Farro Salad with Radicchio, Root Vegetables & Pomegranate – Cook-the-Book-Fridays

Wheat berry (or farro) salad with radicchio, root vegetables and pomegranate is a long name and a mouthful. The recipe comes from David Lebovitz’s My Paris Kitchen. The good part is that you can take one bite in the salad and taste every ingredient in it: the chewy wheat berries, the mild bitterness of radicchio, the crunchy carrots, crunchier parsnips, the sweet butternut squash and the surprising pop of pomegranate seeds – all the flavors in one scoop. You’d also notice the tangy fresh lemon flavor of the dressing. To me, it was a delicious and well balanced bite. It has such a diverse and complex flavor, you want to eat more of it. I had more than two bowls of this salad for dinner the night before. In fact, it was a filling and hearty salad; it was the only thing I ate. There were no leftovers.

The prep work took quite some time to complete, more than I’ve expected. So it pays to plan ahead.

  • First the wheat berries have to be cooked. I used farro, not the pearled variety. It took a good 45 minutes until they softened and splayed. I have a good supply of spelt, kamut and rye berries on hand (I use them to bake breads); I couldn’t wait to make a similar salad with them. Cooking the grains can be done ahead of time.

  • I used two carrots, one parsnip and more than half of a small butternut squash for the salad. Peeled and cut the root vegetables into 3/4-inch cubes, which filled up an entire half-size sheet pan. Tossed them with olive oil and seasoned with salt and pepper. Then they were ready to be roasted in a 375°F oven for 30 minutes. Torn radicchio was added to the root vegetables at the end of the roasting cycle, for three to five minutes until it wilted. None of these steps could be rushed.
  • I got some pomegranates in the fridge. I proceeded to seed them. Start by rolling the fruit on the counter to loosen its interior. Cut it in halves, horizontally. The best way I’ve found is to beat the pomegranate half, held cut side down against your palm, over a bowl with the back of a sturdy wooden spoon. Gently knock on the pomegranate skin. Continue beating until the seeds start coming out naturally and falling through your fingers into the bowl. This method is effective as compared to that of seeding a pomegranate in a bowl of water. Since I like fresh pomegranate seeds in my salads and yogurt, I buy whole pomegranates when they are in season. Seed them and freeze the seeds. They freeze well.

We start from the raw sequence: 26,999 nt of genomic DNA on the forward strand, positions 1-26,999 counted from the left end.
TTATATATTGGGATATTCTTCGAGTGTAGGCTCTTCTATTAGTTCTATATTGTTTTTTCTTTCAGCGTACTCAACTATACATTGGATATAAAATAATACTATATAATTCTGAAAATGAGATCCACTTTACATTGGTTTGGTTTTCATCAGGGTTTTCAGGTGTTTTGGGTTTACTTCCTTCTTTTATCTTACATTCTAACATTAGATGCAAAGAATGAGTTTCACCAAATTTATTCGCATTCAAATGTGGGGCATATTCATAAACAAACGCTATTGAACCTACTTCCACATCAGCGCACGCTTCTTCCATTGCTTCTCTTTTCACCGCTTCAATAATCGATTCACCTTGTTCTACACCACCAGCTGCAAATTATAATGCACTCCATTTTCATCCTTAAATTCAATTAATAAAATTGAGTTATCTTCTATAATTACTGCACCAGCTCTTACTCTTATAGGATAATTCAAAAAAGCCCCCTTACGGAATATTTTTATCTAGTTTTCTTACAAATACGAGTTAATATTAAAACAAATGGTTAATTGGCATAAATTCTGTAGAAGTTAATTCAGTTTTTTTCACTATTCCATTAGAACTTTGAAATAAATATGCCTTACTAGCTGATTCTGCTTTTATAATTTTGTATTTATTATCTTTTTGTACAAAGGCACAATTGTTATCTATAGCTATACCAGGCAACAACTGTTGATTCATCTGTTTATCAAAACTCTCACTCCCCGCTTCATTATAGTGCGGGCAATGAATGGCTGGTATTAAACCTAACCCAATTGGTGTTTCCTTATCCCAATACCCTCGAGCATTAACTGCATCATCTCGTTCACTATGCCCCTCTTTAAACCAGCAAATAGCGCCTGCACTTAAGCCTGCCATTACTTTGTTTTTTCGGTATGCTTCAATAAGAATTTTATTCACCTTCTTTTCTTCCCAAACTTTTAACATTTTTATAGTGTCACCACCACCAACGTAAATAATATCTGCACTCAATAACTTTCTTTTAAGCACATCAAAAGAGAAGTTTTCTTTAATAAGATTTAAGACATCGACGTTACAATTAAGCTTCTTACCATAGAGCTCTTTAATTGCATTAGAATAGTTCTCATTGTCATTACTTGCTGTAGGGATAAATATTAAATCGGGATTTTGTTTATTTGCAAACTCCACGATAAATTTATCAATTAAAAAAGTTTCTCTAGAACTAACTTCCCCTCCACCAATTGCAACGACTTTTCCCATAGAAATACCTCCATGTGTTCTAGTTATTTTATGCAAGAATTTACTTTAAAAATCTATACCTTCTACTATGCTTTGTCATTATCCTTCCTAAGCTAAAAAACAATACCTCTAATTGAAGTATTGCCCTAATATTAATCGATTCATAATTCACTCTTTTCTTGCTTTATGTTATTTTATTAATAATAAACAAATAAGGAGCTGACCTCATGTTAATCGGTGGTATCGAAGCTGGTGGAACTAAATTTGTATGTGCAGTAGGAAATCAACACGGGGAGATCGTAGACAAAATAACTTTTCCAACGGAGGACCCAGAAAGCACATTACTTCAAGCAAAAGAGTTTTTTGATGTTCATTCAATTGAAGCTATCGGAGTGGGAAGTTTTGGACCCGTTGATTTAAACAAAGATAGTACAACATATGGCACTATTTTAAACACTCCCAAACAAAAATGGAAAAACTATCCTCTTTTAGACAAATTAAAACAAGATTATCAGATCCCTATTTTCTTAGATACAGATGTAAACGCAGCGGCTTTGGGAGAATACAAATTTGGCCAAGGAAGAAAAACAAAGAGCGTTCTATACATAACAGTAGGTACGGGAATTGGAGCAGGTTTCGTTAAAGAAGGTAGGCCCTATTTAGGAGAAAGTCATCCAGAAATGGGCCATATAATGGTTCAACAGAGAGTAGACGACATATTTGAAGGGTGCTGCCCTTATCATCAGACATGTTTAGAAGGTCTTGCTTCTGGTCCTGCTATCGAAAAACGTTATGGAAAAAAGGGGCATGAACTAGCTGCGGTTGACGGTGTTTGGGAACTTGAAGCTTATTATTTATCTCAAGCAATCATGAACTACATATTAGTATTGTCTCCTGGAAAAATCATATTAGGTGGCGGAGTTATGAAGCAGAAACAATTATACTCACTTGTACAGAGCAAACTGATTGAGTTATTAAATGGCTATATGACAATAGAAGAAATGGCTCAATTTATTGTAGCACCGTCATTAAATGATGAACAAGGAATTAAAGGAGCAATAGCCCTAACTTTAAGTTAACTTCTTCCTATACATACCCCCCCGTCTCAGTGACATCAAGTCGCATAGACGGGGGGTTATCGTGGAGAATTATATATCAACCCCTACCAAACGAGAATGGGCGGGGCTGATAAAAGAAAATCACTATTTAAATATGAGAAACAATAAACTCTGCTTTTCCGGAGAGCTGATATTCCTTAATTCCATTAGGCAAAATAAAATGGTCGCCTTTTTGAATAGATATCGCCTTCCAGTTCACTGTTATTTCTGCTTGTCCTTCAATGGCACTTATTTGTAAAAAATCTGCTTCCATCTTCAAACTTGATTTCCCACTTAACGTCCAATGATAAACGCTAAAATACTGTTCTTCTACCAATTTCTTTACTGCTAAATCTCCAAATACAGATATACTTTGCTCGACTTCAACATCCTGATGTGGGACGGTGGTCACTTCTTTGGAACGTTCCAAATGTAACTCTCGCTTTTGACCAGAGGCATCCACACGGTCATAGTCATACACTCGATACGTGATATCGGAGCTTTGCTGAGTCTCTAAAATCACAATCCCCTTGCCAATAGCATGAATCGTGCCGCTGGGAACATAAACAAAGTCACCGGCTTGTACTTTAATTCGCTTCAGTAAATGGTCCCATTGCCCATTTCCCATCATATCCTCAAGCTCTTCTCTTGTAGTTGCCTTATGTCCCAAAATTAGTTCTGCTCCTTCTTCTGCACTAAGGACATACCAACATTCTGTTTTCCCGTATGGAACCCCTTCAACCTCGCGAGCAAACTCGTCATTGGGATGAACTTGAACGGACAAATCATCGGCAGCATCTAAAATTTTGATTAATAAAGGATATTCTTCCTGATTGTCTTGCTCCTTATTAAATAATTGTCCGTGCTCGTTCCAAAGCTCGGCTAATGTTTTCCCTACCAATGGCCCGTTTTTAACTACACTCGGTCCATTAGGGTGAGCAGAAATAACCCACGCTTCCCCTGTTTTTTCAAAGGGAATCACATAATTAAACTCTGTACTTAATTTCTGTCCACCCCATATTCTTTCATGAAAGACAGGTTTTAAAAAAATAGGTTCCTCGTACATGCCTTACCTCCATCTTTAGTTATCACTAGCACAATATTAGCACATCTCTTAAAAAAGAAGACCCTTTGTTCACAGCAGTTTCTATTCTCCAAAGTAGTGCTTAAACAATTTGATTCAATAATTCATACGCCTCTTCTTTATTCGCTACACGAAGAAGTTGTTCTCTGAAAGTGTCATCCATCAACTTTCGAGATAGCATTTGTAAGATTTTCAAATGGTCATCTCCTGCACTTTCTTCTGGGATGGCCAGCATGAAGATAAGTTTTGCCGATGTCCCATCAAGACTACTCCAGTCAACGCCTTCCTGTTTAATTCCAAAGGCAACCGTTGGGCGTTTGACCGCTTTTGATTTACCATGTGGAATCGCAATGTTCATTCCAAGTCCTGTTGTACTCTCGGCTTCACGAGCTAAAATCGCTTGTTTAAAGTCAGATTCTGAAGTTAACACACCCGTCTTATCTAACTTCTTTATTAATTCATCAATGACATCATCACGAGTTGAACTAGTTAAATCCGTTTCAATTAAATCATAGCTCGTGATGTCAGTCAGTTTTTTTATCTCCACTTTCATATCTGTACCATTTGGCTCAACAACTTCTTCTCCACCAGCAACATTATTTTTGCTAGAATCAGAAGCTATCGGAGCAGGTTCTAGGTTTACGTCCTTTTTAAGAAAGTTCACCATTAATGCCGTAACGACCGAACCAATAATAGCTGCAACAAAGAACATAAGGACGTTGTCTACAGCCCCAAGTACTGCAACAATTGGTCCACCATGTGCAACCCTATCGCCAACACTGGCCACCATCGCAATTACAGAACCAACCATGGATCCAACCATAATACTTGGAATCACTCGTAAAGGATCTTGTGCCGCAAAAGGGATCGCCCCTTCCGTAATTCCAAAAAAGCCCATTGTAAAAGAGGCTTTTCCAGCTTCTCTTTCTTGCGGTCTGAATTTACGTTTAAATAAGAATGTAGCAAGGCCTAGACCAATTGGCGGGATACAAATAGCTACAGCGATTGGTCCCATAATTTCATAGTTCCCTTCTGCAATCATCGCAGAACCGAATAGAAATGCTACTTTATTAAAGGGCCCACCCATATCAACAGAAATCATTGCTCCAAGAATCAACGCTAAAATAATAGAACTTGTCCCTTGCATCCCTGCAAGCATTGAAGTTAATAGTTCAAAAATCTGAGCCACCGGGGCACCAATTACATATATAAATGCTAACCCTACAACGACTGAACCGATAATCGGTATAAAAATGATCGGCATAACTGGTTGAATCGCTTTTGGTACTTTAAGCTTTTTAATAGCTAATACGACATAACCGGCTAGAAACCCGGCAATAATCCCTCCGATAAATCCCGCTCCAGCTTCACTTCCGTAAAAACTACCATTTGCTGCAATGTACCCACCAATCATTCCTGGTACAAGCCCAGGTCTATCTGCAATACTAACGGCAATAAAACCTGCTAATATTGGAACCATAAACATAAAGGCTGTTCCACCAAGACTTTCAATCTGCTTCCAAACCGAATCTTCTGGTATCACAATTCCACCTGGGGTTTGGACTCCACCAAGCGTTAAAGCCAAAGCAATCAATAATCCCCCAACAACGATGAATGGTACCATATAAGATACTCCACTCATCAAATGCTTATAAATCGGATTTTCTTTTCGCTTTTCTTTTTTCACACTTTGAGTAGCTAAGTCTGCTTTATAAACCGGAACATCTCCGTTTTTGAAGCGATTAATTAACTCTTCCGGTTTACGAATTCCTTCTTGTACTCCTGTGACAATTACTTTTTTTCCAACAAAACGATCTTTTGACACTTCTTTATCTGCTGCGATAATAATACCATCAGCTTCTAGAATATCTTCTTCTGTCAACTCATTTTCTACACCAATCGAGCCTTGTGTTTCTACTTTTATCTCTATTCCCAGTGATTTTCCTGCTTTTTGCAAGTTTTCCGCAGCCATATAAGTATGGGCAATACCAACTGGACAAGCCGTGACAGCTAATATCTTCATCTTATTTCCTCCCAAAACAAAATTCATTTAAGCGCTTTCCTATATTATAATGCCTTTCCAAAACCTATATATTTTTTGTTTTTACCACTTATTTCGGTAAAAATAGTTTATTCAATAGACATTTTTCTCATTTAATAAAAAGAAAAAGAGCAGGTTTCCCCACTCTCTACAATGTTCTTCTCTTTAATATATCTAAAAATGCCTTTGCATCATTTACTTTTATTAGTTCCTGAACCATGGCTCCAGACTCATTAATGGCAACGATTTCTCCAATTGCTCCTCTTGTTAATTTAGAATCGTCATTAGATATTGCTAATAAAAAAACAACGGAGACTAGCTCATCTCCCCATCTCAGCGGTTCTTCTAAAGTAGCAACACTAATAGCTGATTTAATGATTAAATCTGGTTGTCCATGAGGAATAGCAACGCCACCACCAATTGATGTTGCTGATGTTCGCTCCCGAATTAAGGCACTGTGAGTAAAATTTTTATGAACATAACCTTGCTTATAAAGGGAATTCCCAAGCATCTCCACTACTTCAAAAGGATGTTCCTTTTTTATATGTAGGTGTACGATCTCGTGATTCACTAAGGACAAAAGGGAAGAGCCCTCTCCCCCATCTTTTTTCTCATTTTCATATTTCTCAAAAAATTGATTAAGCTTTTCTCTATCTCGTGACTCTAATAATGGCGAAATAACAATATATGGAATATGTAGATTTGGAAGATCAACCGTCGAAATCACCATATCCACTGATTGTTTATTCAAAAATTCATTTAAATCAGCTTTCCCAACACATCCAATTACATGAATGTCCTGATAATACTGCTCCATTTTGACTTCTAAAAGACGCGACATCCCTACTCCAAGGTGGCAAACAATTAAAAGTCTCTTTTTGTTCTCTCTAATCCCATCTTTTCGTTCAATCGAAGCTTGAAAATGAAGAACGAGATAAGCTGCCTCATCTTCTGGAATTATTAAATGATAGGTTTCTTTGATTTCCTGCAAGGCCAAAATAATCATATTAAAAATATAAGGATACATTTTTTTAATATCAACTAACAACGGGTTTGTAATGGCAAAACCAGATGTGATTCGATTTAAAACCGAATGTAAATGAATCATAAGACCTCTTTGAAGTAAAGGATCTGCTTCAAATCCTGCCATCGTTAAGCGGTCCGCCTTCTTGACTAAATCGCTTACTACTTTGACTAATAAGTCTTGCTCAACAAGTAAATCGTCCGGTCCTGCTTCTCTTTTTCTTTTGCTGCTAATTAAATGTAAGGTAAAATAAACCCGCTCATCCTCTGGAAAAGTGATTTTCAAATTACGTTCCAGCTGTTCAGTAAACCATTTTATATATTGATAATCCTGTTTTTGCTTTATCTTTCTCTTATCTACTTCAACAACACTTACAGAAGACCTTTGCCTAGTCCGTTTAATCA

• The dressing is a simple one to make. Combine Dijon mustard, a dash of kosher salt, freshly squeezed lemon juice, a spoonful of pomegranate molasses and some olive oil. Toss everything together, farro, root vegetables, pomegranate seeds, chopped fresh parsley and all, with the dressing in a big salad bowl. I added a few drops of lemon juice to liven the salad, as David suggested.


Please visit Cook-the-book-fridays to see the comments and discussions on this salad from the online group, a community of engaging home cooks, who are working through each and every recipe in David Lebovitz’s My Paris Kitchen. You are welcome to join the group and cook along with us.

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  • Reply
    March 3, 2017 at 8:13 am

    A lovely bowl of chewy goodness you have there! I do agree that the salad is very filling! Good to know about freezing the pomegranate seeds. Do we need to thaw the pomegranate seeds before using? Have you tried drying the pomegranate fruit, seems that they impart a wonderful flavor when dried, for braising etc.

  • Reply
    Mardi (eat. live. travel. write.)
    March 3, 2017 at 11:09 am

    Good to know about freezing the seeds! I loved this salad – been eating wheat berries since I didn't know what they were called!

  • Reply
    March 3, 2017 at 11:44 am

    I was able to get pearled farro so they cooked up quickly. Yours looks so lovely!

  • Reply
    March 3, 2017 at 3:51 pm

    It's best to bring frozen pomegranate seeds to room temperature before using. No, I haven' tried drying them since I have a shortage of supply of the seeds relative how fast my family is eating them.

  • Reply
    Mary Hirsch
    March 4, 2017 at 2:54 am

    My salad looks like and was very much like yours. I did not add the radicchio because they had none in the 3 grocery stores I use. Go figure. Still I thought this salad was delicious and can see all kinds of variations (as David suggested in a blog post I read). Your description of the salad in your first paragraph was perfect. In fact I wish I could have written that but I just don't have the knack to bring those words forward. I always look forward to reading your blog and, again this week, I wasn't disappointed.

  • Reply
    March 6, 2017 at 12:36 am

    Beautiful salad, the colors are gorgeous. We enjoyed this even though I used the pearled farro in mine also.

  • Reply
    March 6, 2017 at 4:58 pm

    Thanks Mary for my your kind words. I have to get tips from you for six years of continued blogging while making a lot of friends and memories along the way.

  • Reply
    March 7, 2017 at 3:07 am

    I really enjoyed this salad, too. It's exactly the sort of thing that brightens up eating at this time of year.

  • Reply
    Karen @ From Scratch
    March 8, 2017 at 5:43 pm

    Your salad looks beautiful!

  • Reply
    lisa brown
    March 11, 2017 at 12:35 pm

    Thank you for the tips on seeding pomegranate, I love it too. Your salad looks great, I am looking forward to making it soon

  • Reply
    April 10, 2017 at 1:58 am

    I really enjoyed how flexible recipe is. In the fall and winter, I'm always looking for salads that use root vegetables and squash. I wish we'd made this in October instead of March! On to warm-weather recipes…

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